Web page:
The contemporary country kos of McGregor

The contemporary country kos of McGregor
The front of Tebaldi’s, and the outside seating for Out Of Africa, is pure country. (Photo: Allison Foat)

You don’t drive ‘through’ McGregor; it’s a bit under 20 km from Robertson and there is only one road into and out of it. But along that one road are wineries and restaurants galore. Time to plan a visit.

Four days and three nights in McGregor pushed me to my eating limits, and I didn’t even get everywhere I would have liked to. Mind you, if I’d stayed longer I would have eaten more of those toasted three-cheese sandwiches from Out Of Africa than is decent.

There are exciting and interesting things happening on the food scene in this quiet (mostly) little dorpie, with television shows and top chefs breathing new life into previously rather dated places. Bertus Basson swung by with Misi Overturf in February to make over the restaurant at Green Gables for the second season of the series In Die Sop; and Christiaan Campbell of Delaire Graff and Boschendal fame has revamped Tebaldi’s at Temenos Retreat, and added a light daytime café called Out Of Africa which is a popular spot for villagers and visitors to meet and hang out.

I love the old houses in McGregor, one of which, with thatched roof and kitchen fireplace, belongs to my friend Liewe Liny, with whom I stayed the first two nights. “There’s a gift in your room from The Blend and Bemind,” she told me, as I renewed my acquaintance with her pretty, earless cat Elizabeth and met the “new” dog Gracie Meisie. 

The Blend is a coffee shop, deli and wine shop, and Bemind is a garagiste winery owned by winemaker Ilse Schutte. With the bottle of Cinsault on the dresser was a jar of grape jam and a large chocolate brownie topped with lightly salted nuts.

Liewe Liny and I debated endlessly about where to have breakfast: 51 is one option and often busy. Out Of Africa does all-day breakfast and the aforementioned toasted cheese (as well as other sandwiches), but it was The Blend, owned by Benita Gouws and Chantal Dunlop, that won in the end. I walked the block and a half to get scrambled eggs on toast and an open ham, cheese, tomato and pesto sarmie. Plus two mini quiches because they looked so good. A cappuccino of course, and a jar of smoked bacon and tomato chutney, two slabs of chocolate with beautiful quirky packaging, a giant leek for Liewe Liny’s soup, and a book from the exchange for which I donated 50 bucks to the animal charity since I had nothing to swop.

Christiaan Campbell’s story is much like many McGregor tales, which intertwine and overlap. The owner of Temenos – a gorgeous retreat with gardens to wander and peacocks to admire – is Billy Kennedy. Campbell knew Kennedy’s partner Michael Pettit very well through the hospitality industry. Sadly, Pettit passed away in 2021 and Kennedy decided that after the horrific two years, it was time for a change and to update the restaurant, Tebaldi’s.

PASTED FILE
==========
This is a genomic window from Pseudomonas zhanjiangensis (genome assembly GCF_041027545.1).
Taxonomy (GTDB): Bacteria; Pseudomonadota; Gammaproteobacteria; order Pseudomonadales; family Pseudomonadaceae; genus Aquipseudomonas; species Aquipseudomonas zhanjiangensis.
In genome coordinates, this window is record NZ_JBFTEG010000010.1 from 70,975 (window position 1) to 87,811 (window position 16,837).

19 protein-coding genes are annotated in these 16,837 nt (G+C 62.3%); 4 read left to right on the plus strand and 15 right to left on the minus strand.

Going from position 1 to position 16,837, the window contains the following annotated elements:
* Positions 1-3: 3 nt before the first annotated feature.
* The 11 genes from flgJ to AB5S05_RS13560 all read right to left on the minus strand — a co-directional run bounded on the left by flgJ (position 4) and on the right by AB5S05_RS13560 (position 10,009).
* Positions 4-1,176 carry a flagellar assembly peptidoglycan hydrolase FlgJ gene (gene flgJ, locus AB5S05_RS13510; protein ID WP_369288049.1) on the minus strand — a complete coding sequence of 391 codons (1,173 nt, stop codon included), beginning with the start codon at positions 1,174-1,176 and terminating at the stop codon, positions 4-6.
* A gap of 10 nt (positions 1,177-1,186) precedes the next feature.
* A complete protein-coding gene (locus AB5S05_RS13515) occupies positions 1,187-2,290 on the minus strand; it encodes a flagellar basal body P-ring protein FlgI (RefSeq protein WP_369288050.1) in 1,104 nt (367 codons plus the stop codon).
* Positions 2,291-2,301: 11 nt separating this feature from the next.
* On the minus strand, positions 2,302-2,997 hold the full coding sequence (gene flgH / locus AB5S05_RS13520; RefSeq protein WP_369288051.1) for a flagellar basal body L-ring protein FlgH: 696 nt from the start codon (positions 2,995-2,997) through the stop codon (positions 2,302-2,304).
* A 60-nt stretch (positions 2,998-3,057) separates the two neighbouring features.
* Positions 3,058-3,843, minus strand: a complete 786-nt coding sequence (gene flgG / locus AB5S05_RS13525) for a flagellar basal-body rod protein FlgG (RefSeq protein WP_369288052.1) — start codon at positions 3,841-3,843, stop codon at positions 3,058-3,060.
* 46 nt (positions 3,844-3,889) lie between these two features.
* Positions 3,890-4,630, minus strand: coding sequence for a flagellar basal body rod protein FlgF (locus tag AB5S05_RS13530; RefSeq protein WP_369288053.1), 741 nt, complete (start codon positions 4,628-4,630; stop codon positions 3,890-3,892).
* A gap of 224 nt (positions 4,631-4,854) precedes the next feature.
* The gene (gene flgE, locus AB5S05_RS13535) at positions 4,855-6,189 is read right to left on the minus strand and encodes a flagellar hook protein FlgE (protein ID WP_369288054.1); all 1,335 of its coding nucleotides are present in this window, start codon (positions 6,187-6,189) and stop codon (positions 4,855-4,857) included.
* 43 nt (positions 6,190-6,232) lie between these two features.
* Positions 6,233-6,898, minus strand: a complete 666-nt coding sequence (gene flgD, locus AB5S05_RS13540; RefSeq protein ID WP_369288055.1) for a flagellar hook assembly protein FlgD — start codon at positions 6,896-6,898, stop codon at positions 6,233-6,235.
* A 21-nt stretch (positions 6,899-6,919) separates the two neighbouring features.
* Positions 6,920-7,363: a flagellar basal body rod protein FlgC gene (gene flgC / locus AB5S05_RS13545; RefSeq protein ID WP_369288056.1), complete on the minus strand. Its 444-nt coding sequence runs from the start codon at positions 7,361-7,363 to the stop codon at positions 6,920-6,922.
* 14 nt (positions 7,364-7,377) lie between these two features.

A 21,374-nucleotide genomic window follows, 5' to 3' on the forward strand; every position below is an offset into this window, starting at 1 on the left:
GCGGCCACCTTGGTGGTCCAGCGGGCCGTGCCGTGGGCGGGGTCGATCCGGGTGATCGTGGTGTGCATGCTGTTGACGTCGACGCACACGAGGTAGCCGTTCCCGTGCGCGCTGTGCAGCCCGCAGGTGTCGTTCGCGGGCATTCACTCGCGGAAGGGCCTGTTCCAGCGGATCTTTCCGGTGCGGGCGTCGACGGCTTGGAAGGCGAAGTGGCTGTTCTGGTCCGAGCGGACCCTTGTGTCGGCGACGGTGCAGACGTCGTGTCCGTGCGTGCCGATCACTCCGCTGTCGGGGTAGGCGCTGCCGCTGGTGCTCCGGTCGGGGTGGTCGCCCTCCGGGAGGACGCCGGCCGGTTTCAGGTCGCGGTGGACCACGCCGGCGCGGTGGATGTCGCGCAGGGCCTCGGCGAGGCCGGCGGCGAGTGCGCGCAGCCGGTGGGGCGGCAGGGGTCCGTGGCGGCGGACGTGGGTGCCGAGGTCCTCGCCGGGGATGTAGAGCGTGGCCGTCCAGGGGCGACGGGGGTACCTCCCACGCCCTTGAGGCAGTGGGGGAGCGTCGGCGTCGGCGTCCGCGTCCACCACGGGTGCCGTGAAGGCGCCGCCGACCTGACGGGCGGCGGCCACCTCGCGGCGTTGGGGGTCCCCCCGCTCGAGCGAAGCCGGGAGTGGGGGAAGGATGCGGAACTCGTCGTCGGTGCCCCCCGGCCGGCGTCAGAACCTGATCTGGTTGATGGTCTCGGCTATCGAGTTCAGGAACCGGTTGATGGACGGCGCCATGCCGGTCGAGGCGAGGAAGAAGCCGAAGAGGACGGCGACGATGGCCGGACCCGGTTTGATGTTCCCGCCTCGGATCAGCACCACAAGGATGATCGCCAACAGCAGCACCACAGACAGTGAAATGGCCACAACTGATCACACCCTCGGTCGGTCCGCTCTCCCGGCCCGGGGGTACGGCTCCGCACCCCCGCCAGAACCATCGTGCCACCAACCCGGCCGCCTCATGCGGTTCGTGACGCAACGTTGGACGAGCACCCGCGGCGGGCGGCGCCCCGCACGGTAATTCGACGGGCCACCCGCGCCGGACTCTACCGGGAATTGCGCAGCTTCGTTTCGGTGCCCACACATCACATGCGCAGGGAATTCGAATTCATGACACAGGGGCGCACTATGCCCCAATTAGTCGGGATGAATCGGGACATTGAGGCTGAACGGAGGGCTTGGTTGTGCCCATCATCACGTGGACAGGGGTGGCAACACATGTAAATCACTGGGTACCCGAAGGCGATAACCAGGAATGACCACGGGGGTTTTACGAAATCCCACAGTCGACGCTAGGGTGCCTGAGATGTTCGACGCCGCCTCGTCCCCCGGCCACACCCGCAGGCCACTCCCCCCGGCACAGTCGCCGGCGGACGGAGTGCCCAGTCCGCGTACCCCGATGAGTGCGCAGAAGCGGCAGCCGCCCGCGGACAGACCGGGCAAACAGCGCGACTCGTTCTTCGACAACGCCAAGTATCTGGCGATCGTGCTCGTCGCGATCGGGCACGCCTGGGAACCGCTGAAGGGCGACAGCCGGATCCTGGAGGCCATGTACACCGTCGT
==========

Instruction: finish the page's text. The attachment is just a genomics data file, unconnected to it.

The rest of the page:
Besides being a chef, Campbell has a business called Living Exchanges which “brings people together through developing an understanding of complexity so that people, communities, business and environment can thrive together in a regenerative ecosystem”. Campbell said he’d come up to McGregor to see what was needed, and to find that for Kennedy through Living Exchanges. Driving back the second time, Campbell and his wife Moya looked at each other and agreed they needed to be on board.

Chef Christiaan Campbell (in apron) with his Tebaldi’s team. From left to right, Zoe and Joy Jantjies (sisters), Shannon Hartzenberg, Luqmahn Cloete, Graham Goble, Anne Pilay, Natasha Rhodes and Iveline Jacobs. (Photo: Allison Foat)

“So we volunteered our services,” said Campbell, who plans to be around for the foreseeable future. “My life seems to move in five-year cycles.”

Out Of Africa, which comprises tables in the lush garden with a tinkling water feature, a small inside with fireplace and five more tables, and a kitchen “the size of a broom cupboard”, and a counter with high stools, serves a pasta of the day, salads, sausages, breakfasts and toasted sandwiches. I had sausages on that first visit but couldn’t get the sandwiches out of my mind; Campbell talked them up that much. I returned on the Sunday morning for the three-cheese and tomato on ciabatta. Campbell uses La Mont cheese – Montaan (pizza cheese), Royal Ashton (sweet and nutty) and Maasdam, a Swiss-type cheese. The combination is a gooey stretchy indulgence of deliciousness. Without a doubt a highlight of this trip, quite a statement given all the other feeding.

Hands down the best toasted cheese I’ve had the pleasure of, at Out Of Africa. (Photo: Bianca Coleman)

The new-look Tebaldi’s is unrecognisable. We had lunch in the garden room which in summer will open its glass doors to the outdoors and resident peacocks. The cat, Lulu, allows belly rubs. 

Open for barely more than a month, Campbell calls the food contemporary country cuisine. With dishes like hot smoked salmon trout and leek cannelloni with lemon and dill cream, mead-glazed chicken breast and confit chicken with artichoke, and salt-cured hake with mussels, smoked creamed potatoes and onion fritters, it’s posh for a village but not overly fancy. 

“We’re not trying to overdo anything,” said Campbell. “What we’re producing is what we can while holding the quality of life, the quality of food and giving it the right attention to reach that balance.”